St. Bonaventure Indian Mission
Serving the People of the Eastern Navajo Reservation for Over 40 Years!
Each day at St. Bonaventure Indian Mission brings renewed commitment to ensure all of God’s children on the Eastern Navajo Reservation can meet their daily survival needs and maintain their dignity.
Through our outreach programs we provide direct, often life-sustaining, assistance to the Navajo people including water, food, clothing, home repair, housing assistance, and home visitation services.
The Mission is often the last, best hope for our Navajo brothers and sisters as they struggle to maintain health and wellness amidst poverty and survive the hardships of daily life on the Eastern Navajo Nation.
The need for adequate, safe housing for residents of the Eastern Navajo Nation is immense.
St. Bonaventure Mission is deeply committed to increasing the affordable housing options for…
Water is an extremely limited and precious resource in the dry and nearly barren environment of the Eastern Navajo Nation.
It is also a constant concern for forty percent of Navajo households who rely on water hauling to meet their daily…
THRIFT STORE & FOOD PANTRY
The Mission Thrift Store provides quality new and used clothing, blankets and household items to thousands of individuals and families at nominal prices and for free to those in greatest need.
Most of these items are donated by…
ST. BONAVENTURE NEWS
It’s easy to miss this corner of the Navajo Nation, just 100 miles west of Albuquerque. Most things pass the Reservation right by, including progress.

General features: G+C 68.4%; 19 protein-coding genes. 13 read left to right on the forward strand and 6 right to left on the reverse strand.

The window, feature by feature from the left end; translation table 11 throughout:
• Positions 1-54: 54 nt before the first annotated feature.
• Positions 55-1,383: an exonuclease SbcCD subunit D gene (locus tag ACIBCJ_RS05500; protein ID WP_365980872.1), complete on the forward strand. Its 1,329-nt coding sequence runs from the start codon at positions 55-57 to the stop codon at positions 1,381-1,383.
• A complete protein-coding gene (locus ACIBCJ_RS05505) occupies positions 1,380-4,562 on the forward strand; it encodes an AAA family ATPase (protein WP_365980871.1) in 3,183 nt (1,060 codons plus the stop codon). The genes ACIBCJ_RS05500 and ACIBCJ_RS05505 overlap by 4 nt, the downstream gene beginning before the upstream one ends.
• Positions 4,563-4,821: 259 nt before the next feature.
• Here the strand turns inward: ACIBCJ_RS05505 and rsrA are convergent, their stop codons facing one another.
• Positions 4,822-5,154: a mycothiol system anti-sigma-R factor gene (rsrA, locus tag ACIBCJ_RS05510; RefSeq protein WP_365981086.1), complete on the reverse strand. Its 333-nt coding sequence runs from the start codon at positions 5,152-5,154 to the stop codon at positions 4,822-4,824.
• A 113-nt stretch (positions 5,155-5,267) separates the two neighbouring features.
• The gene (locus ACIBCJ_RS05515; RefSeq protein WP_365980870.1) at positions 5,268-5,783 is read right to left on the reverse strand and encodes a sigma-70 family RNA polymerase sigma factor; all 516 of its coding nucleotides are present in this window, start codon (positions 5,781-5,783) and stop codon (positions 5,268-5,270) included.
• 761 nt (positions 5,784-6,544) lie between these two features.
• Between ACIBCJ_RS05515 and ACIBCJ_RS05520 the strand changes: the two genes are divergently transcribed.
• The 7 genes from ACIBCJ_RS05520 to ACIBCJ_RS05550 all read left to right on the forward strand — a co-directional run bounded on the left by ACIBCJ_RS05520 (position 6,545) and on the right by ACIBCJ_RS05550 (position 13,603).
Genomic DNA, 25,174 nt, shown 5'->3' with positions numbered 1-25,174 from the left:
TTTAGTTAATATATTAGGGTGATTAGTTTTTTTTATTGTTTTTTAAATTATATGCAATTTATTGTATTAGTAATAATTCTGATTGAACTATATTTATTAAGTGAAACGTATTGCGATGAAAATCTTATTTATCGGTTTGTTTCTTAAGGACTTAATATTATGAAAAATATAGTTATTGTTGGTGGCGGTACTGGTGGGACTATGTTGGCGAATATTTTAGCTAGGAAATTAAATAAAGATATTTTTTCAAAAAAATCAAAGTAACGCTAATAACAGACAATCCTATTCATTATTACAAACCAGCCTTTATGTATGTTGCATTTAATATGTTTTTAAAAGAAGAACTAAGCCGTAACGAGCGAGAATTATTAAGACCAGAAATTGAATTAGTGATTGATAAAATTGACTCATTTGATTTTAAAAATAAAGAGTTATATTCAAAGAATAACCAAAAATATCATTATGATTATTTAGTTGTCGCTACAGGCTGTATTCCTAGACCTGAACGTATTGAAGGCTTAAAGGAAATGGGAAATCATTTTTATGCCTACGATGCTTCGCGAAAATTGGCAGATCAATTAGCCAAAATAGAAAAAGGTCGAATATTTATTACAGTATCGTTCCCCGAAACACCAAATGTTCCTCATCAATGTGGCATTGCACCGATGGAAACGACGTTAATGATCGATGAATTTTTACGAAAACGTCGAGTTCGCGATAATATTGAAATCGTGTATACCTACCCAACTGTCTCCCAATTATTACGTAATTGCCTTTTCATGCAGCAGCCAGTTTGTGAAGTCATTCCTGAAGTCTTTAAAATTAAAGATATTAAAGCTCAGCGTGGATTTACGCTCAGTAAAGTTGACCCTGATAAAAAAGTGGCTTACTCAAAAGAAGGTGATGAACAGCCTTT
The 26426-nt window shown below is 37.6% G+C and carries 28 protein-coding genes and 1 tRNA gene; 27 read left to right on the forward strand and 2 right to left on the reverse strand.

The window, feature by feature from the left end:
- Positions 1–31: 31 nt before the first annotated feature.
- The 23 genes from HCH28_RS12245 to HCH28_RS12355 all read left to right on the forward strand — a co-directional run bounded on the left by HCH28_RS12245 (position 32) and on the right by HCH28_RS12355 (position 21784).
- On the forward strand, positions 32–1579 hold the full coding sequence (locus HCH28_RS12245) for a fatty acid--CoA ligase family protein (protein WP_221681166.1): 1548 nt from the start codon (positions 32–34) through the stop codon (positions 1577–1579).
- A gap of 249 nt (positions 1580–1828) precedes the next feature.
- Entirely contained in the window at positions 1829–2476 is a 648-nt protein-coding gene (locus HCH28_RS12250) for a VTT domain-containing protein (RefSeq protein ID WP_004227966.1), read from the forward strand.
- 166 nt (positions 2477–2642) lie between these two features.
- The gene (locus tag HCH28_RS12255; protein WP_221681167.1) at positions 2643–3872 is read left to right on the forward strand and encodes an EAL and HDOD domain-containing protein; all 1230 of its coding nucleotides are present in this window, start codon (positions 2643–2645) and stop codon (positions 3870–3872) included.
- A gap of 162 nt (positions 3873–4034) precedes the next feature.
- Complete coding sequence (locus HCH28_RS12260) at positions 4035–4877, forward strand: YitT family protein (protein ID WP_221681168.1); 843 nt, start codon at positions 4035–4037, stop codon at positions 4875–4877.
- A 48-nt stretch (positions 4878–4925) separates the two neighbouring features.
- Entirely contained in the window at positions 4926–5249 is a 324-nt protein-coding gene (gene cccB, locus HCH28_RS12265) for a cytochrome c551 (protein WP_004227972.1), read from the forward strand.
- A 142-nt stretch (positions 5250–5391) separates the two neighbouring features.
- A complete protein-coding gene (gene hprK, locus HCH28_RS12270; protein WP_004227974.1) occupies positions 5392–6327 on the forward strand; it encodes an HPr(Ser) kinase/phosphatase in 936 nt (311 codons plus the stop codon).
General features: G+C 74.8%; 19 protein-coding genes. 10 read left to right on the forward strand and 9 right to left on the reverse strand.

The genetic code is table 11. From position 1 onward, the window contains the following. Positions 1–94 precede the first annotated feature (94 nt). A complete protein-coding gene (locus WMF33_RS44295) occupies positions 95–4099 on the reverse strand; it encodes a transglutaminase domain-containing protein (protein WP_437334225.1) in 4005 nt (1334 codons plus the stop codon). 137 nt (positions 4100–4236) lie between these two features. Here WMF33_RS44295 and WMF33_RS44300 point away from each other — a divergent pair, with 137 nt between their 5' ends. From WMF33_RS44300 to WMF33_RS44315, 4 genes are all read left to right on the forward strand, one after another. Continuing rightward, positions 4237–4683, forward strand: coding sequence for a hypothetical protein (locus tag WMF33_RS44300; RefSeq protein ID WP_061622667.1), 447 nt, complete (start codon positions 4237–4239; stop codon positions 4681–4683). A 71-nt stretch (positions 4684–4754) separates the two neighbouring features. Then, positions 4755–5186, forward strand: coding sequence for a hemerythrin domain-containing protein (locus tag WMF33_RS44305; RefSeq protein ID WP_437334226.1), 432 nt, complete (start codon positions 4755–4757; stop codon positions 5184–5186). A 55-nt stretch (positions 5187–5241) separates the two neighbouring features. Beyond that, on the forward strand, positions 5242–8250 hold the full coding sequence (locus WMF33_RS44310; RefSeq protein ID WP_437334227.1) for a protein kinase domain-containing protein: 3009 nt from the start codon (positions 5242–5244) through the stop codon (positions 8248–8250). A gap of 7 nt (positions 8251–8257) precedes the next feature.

A hardworking 50-year-old grandmother, Arviso visits more than 250 families on the reservation, leaving each with just enough water to last a month: about 7 gallons per day to be used for drinking, cooking and cleaning.
Every morning, Darlene Arviso picks up her water truck at the St. Bonaventure Indian Mission, a cluster of brown trailers in Thoreau, New Mexico, and fills her 3,500-gallon tank from a metal water tower before setting out across the Navajo Nation
It’s not uncommon that Navajo families travel several miles to their local watering hole to haul barrels, jugs and tanks of clean water for their needs at home.
The yellow truck slogged along the red-dirt roads in this impoverished corner of the Navajo reservation last week, its belly full of water — liquid gold in a treasure chest…
As soon as Lorraine Herder steps into her sheep pen with a stack of hay, her flock of wooly Navajo Churro sheep run over for a morsel of food.
our response to the boarding school tragedies
There have been recent reports in the media about native children being removed from their homes and put in church-run boarding schools. In these institutions they were prohibited from speaking their native languages and in some instances were abused. These practices began in the late 1800s and continued into the 1900s in the US and Canada.
While this system ended well before St. Bonaventure Indian Mission & School was founded, the staff and board of the Mission want to use these reports as an opportunity to express our sadness about these practices and empathy for its victims. We feel that it is critical that we tell the truth about the past and attempt to shed light on traumas such as these. This will be hard but only after doing so can we can we move into a future for our children that we can be proud of.
The Mission encourages the understanding of the Navajo language by its students and has made pride in Navajo culture a central goal of its teaching practices. We believe that it is imperative that our students learn their unique culture and have brought in many Navajo elders to our classrooms to share their life lessons and the values of the Dine.
We believe that, as former Navajo Nation President Jonathan Nez has said, considering the traumatic parts of our history is important so that we “…can better understand our society today and work together to heal and move forward.”